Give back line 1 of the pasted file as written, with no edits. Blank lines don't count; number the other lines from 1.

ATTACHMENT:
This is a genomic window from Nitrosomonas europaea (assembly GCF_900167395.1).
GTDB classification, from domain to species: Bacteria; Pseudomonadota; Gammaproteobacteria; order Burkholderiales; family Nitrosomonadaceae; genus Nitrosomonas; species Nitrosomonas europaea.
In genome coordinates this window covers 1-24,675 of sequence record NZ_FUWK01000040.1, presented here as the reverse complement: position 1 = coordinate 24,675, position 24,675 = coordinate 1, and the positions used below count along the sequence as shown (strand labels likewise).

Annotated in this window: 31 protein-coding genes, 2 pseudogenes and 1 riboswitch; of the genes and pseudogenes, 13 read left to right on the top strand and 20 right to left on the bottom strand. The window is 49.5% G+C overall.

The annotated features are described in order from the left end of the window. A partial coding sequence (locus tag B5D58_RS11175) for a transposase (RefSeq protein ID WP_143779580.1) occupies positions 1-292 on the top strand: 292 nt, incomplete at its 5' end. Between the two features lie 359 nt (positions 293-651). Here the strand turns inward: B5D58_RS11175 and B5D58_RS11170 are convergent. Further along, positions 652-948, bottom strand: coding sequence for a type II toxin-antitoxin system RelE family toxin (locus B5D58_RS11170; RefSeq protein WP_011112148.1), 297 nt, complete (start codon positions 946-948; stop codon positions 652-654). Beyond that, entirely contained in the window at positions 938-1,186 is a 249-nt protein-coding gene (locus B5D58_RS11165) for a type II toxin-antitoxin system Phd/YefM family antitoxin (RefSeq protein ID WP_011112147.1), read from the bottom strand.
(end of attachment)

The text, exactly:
This is a genomic window from Nitrosomonas europaea (assembly GCF_900167395.1).